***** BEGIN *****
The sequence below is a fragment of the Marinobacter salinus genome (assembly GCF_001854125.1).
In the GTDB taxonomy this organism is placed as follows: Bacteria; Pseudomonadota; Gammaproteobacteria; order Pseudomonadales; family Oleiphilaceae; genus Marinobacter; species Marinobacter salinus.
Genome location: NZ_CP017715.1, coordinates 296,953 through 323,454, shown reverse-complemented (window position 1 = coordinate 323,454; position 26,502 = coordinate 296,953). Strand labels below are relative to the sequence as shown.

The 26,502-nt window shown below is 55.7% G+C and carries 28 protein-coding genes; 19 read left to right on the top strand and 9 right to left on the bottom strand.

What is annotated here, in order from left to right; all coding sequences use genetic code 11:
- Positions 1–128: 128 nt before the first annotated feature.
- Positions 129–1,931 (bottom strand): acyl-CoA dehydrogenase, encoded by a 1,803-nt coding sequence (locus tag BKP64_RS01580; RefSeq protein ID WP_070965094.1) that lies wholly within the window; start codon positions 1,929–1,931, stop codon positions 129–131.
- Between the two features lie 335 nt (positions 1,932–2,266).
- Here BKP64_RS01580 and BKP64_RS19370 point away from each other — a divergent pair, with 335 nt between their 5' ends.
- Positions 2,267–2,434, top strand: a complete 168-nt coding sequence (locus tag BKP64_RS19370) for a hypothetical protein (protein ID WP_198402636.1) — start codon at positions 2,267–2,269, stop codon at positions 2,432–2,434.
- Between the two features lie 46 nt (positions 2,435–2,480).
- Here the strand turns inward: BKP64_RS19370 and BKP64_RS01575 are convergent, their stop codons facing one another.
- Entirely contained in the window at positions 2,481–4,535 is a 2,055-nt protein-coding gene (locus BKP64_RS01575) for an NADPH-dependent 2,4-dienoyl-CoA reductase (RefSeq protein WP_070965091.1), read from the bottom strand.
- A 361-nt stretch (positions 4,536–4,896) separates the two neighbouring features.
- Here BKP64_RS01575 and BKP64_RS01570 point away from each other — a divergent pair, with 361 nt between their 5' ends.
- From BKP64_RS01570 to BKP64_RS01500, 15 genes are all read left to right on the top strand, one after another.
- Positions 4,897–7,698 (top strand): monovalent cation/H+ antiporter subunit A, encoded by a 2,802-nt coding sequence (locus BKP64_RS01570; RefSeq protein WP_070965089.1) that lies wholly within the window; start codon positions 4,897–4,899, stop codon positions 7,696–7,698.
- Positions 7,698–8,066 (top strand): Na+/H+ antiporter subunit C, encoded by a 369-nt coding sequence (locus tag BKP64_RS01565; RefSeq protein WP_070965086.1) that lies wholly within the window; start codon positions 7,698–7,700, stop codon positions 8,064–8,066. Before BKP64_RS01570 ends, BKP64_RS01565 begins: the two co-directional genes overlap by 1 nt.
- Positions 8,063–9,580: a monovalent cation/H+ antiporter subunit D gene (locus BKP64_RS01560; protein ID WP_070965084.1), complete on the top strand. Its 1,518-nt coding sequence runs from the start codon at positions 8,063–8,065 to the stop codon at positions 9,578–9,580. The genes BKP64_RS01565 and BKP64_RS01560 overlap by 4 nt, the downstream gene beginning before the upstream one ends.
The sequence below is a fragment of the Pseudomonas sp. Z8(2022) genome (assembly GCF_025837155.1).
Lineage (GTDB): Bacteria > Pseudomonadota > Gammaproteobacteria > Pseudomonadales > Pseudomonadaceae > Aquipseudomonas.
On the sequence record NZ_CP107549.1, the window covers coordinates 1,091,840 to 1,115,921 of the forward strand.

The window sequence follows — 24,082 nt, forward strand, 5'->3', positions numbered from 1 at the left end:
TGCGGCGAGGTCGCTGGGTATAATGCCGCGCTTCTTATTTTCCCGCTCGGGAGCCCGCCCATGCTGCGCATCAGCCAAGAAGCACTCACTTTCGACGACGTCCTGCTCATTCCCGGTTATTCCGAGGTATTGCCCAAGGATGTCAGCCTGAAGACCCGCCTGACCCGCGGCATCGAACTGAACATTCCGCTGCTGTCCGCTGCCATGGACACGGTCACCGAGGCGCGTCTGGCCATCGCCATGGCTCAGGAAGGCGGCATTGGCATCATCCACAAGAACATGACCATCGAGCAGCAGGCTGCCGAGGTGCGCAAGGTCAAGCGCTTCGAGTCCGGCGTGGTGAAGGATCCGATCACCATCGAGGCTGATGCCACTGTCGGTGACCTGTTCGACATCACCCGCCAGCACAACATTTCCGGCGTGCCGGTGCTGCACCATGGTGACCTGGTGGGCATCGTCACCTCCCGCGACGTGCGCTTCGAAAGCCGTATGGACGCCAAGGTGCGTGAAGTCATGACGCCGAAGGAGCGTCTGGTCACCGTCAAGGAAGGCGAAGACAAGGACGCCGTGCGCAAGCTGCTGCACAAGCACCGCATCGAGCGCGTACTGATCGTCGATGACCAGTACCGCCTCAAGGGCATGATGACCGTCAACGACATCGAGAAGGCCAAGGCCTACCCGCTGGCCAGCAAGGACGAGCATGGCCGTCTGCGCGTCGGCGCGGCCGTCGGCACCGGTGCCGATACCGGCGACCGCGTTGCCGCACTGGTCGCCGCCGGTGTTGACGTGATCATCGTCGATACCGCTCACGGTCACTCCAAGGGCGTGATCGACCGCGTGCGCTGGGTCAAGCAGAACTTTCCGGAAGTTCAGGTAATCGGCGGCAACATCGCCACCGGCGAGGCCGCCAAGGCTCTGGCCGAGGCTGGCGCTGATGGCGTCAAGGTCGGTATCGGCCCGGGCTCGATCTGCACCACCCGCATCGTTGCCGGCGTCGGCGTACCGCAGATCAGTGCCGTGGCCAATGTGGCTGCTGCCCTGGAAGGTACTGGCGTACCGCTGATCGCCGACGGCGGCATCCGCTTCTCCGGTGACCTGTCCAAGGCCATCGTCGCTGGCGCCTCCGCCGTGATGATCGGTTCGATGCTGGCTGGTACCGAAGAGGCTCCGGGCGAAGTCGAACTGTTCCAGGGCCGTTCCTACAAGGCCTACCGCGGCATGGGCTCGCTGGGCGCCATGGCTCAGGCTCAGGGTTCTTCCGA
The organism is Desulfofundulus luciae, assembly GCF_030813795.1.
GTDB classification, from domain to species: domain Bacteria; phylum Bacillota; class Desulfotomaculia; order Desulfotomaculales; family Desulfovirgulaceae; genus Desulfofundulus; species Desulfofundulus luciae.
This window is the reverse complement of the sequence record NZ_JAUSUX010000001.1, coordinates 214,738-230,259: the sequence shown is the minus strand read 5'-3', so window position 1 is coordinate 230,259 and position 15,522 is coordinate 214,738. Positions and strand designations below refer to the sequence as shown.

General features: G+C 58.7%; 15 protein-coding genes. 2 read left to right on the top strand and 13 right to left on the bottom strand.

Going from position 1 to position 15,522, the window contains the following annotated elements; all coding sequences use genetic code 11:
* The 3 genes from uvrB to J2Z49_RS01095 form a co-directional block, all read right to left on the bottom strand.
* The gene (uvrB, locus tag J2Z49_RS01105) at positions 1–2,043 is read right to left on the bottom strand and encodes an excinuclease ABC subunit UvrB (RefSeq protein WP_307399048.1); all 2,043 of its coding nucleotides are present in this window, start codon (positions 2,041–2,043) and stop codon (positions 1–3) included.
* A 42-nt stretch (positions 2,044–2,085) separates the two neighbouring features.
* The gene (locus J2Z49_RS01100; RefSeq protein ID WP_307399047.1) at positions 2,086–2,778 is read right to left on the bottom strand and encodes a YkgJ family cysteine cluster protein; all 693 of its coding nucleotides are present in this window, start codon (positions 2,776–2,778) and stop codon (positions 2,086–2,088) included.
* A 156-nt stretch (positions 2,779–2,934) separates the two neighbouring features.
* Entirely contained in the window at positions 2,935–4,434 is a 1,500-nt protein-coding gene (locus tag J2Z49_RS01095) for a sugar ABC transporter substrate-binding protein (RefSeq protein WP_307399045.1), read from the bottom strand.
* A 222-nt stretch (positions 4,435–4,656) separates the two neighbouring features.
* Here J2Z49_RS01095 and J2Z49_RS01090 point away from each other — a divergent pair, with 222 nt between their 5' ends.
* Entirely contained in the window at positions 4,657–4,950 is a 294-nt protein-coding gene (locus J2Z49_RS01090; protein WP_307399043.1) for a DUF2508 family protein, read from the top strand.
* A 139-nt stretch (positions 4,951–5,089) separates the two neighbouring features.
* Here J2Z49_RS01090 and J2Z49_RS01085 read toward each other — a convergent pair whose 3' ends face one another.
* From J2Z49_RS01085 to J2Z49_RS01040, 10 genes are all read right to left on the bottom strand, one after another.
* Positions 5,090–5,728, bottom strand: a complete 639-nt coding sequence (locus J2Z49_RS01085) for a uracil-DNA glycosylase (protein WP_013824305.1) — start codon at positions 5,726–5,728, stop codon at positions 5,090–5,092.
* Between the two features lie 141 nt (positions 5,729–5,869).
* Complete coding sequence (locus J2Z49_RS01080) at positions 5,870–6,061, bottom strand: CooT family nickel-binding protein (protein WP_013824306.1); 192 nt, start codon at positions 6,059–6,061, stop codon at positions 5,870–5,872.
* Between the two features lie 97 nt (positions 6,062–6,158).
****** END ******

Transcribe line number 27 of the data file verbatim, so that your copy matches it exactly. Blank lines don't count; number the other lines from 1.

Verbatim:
This window is the reverse complement of the sequence record NZ_JAUSUX010000001.1, coordinates 214,738-230,259: the sequence shown is the minus strand read 5'-3', so window position 1 is coordinate 230,259 and position 15,522 is coordinate 214,738. Positions and strand designations below refer to the sequence as shown.